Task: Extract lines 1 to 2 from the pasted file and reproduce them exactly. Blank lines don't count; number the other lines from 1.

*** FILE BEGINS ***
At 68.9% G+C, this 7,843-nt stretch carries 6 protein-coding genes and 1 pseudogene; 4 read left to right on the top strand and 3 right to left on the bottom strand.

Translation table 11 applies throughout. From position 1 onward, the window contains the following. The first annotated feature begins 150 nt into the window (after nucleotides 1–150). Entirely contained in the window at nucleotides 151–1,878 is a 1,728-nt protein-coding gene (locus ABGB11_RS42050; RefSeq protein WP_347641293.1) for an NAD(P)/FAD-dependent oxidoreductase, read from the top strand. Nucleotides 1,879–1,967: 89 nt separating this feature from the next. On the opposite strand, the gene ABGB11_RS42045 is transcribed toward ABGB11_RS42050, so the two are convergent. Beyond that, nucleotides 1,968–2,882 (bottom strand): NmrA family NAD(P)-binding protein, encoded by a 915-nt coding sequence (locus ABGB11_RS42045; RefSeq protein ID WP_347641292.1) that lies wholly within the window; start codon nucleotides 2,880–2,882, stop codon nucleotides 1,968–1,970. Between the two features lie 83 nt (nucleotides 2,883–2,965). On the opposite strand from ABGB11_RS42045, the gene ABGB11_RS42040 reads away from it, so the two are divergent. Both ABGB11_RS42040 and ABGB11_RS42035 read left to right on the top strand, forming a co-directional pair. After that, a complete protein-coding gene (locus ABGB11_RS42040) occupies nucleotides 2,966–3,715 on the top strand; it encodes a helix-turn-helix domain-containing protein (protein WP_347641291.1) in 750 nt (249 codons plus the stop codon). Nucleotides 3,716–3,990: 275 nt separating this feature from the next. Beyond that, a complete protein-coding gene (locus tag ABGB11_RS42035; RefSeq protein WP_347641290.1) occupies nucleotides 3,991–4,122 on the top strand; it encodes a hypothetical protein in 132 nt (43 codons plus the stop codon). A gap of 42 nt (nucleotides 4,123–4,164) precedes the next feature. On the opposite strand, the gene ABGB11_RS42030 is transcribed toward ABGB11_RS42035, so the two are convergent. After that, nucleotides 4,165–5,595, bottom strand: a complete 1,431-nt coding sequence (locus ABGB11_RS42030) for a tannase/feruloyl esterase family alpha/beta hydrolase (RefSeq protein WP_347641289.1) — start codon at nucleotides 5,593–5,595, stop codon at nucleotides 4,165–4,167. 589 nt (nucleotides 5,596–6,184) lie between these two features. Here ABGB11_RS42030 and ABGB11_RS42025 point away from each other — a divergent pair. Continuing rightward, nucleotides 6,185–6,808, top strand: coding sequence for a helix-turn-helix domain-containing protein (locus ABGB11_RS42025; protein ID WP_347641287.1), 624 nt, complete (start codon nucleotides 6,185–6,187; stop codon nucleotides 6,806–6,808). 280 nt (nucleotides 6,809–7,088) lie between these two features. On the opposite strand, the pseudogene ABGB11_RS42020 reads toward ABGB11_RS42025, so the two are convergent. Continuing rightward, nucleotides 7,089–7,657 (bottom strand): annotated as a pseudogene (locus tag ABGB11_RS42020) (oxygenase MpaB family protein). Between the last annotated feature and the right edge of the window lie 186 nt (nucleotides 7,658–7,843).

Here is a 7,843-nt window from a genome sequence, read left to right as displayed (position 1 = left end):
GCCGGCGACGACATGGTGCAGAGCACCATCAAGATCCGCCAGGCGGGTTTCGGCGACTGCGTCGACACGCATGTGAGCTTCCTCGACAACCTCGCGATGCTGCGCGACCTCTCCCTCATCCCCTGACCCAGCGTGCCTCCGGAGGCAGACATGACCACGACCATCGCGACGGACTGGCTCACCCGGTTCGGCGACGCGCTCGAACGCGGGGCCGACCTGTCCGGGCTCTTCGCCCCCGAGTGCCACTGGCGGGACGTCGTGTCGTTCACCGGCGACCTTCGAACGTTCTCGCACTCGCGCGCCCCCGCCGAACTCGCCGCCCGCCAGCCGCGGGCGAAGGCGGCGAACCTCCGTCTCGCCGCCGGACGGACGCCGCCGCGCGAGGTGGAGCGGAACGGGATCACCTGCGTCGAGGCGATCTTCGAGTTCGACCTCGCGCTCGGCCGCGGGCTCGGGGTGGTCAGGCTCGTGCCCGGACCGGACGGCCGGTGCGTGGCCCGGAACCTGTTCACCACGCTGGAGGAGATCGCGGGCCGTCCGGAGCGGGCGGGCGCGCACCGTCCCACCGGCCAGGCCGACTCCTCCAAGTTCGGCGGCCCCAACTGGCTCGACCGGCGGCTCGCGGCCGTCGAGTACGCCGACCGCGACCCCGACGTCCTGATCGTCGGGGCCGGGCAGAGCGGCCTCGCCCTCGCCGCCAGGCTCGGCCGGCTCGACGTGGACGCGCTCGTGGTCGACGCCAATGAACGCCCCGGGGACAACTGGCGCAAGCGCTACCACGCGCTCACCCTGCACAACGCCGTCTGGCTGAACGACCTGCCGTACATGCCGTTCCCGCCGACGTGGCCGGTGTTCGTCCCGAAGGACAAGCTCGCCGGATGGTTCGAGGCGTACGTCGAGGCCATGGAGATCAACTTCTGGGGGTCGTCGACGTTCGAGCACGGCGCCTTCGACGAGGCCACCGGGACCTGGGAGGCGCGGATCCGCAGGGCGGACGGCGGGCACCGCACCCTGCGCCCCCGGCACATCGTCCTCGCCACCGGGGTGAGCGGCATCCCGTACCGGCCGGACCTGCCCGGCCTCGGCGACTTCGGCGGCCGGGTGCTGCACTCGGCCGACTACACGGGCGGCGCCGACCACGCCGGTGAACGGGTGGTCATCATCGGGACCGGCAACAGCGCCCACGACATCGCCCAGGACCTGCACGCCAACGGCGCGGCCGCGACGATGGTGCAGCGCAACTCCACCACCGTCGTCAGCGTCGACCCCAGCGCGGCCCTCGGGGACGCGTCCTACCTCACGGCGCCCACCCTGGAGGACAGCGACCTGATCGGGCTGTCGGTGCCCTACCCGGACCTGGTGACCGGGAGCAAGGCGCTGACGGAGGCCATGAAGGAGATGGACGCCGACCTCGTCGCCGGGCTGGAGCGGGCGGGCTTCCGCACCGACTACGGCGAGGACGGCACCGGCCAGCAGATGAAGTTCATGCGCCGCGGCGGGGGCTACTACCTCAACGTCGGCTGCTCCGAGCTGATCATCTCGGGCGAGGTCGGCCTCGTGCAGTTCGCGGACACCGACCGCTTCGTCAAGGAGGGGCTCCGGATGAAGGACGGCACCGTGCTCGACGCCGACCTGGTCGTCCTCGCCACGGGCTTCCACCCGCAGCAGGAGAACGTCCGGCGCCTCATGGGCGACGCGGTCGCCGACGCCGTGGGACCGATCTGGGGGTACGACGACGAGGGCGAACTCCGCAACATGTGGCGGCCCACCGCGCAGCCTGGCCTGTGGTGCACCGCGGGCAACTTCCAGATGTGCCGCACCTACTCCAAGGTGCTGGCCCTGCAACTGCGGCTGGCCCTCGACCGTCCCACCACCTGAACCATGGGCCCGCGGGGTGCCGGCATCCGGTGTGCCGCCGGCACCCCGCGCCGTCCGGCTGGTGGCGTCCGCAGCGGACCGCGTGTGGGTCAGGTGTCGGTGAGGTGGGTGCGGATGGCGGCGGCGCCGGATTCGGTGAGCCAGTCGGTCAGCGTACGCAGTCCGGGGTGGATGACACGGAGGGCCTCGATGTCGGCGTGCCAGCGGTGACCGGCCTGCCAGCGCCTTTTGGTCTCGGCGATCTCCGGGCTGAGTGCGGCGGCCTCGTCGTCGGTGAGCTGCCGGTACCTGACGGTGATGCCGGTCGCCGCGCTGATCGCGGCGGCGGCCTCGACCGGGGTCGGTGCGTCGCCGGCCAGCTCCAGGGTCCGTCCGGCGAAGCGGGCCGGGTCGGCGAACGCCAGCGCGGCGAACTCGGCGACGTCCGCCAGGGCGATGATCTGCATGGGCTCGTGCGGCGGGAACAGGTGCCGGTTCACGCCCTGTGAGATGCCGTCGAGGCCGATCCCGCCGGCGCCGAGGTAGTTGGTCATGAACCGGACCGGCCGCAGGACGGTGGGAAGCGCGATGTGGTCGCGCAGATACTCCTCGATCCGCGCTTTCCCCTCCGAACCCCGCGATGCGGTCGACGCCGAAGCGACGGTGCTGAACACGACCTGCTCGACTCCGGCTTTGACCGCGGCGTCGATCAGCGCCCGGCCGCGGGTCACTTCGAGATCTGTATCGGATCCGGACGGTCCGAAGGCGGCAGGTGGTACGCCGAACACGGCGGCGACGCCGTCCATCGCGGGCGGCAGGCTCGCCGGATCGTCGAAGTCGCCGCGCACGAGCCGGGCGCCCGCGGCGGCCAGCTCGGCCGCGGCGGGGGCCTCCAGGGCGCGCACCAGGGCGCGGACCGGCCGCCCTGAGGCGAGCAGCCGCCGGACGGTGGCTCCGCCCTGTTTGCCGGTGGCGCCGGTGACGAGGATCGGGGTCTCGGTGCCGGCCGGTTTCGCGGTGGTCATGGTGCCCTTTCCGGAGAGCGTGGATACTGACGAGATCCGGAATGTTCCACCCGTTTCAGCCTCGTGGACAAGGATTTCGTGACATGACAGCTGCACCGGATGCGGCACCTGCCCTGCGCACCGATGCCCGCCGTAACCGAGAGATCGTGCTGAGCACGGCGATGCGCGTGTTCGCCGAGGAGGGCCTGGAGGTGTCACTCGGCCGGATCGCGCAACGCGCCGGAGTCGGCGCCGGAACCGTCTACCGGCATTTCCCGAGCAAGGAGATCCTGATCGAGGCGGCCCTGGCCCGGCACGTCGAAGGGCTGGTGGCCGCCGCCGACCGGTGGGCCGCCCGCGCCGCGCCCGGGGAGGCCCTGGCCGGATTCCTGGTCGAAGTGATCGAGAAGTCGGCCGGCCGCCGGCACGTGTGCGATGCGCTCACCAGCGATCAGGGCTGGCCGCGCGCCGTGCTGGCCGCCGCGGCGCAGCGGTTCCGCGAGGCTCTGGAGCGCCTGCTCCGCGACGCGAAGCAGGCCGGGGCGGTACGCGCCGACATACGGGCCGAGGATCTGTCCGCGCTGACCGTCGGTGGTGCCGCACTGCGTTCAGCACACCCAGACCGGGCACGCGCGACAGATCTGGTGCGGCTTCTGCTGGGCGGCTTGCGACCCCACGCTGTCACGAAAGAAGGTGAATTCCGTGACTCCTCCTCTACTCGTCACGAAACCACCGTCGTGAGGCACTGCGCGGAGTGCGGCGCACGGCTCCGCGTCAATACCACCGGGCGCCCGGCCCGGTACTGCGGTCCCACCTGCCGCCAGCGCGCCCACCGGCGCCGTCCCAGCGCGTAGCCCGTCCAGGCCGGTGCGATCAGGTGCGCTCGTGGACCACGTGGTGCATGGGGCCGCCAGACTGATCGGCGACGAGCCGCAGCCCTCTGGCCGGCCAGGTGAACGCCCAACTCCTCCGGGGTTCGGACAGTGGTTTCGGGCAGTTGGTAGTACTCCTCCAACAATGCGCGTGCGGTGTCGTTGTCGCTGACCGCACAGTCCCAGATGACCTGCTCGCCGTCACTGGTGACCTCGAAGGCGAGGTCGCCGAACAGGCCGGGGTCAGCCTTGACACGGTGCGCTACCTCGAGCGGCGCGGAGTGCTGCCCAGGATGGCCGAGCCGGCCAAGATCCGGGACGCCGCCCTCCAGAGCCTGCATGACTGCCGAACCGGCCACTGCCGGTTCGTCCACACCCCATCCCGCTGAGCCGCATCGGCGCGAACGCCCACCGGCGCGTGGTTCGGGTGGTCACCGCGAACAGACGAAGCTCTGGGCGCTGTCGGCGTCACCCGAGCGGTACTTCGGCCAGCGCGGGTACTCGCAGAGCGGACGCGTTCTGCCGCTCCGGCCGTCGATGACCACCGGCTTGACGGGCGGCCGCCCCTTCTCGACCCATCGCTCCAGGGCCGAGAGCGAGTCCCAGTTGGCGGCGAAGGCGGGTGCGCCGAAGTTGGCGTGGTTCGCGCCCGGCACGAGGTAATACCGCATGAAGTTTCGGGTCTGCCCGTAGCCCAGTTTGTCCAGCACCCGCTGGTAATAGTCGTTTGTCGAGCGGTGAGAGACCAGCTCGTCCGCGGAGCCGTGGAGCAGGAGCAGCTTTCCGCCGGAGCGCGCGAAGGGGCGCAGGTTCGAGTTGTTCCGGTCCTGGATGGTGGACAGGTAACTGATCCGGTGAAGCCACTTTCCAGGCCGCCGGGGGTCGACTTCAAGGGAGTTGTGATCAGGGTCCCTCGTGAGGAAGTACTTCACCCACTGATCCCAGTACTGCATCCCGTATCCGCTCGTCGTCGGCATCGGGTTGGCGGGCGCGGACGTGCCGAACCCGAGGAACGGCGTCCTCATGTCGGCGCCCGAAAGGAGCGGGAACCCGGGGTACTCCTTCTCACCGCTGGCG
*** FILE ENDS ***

At 68.9% G+C, this 7,843-nt stretch carries 6 protein-coding genes and 1 pseudogene; 4 read left to right on the top strand and 3 right to left on the bottom strand.

Translation table 11 applies throughout. From position 1 onward, the window contains the following. The first annotated feature begins 150 nt into the window (after nucleotides 1–150). Entirely contained in the window at nucleotides 151–1,878 is a 1,728-nt protein-coding gene (locus ABGB11_RS42050; RefSeq protein WP_347641293.1) for an NAD(P)/FAD-dependent oxidoreductase, read from the top strand. Nucleotides 1,879–1,967: 89 nt separating this feature from the next. On the opposite strand, the gene ABGB11_RS42045 is transcribed toward ABGB11_RS42050, so the two are convergent. Beyond that, nucleotides 1,968–2,882 (bottom strand): NmrA family NAD(P)-binding protein, encoded by a 915-nt coding sequence (locus ABGB11_RS42045; RefSeq protein ID WP_347641292.1) that lies wholly within the window; start codon nucleotides 2,880–2,882, stop codon nucleotides 1,968–1,970. Between the two features lie 83 nt (nucleotides 2,883–2,965). On the opposite strand from ABGB11_RS42045, the gene ABGB11_RS42040 reads away from it, so the two are divergent. Both ABGB11_RS42040 and ABGB11_RS42035 read left to right on the top strand, forming a co-directional pair. After that, a complete protein-coding gene (locus ABGB11_RS42040) occupies nucleotides 2,966–3,715 on the top strand; it encodes a helix-turn-helix domain-containing protein (protein WP_347641291.1) in 750 nt (249 codons plus the stop codon). Nucleotides 3,716–3,990: 275 nt separating this feature from the next. Beyond that, a complete protein-coding gene (locus tag ABGB11_RS42035; RefSeq protein WP_347641290.1) occupies nucleotides 3,991–4,122 on the top strand; it encodes a hypothetical protein in 132 nt (43 codons plus the stop codon). A gap of 42 nt (nucleotides 4,123–4,164) precedes the next feature. On the opposite strand, the gene ABGB11_RS42030 is transcribed toward ABGB11_RS42035, so the two are convergent. After that, nucleotides 4,165–5,595, bottom strand: a complete 1,431-nt coding sequence (locus ABGB11_RS42030) for a tannase/feruloyl esterase family alpha/beta hydrolase (RefSeq protein WP_347641289.1) — start codon at nucleotides 5,593–5,595, stop codon at nucleotides 4,165–4,167. 589 nt (nucleotides 5,596–6,184) lie between these two features. Here ABGB11_RS42030 and ABGB11_RS42025 point away from each other — a divergent pair. Continuing rightward, nucleotides 6,185–6,808, top strand: coding sequence for a helix-turn-helix domain-containing protein (locus ABGB11_RS42025; protein ID WP_347641287.1), 624 nt, complete (start codon nucleotides 6,185–6,187; stop codon nucleotides 6,806–6,808). 280 nt (nucleotides 6,809–7,088) lie between these two features. On the opposite strand, the pseudogene ABGB11_RS42020 reads toward ABGB11_RS42025, so the two are convergent. Continuing rightward, nucleotides 7,089–7,657 (bottom strand): annotated as a pseudogene (locus tag ABGB11_RS42020) (oxygenase MpaB family protein). Between the last annotated feature and the right edge of the window lie 186 nt (nucleotides 7,658–7,843).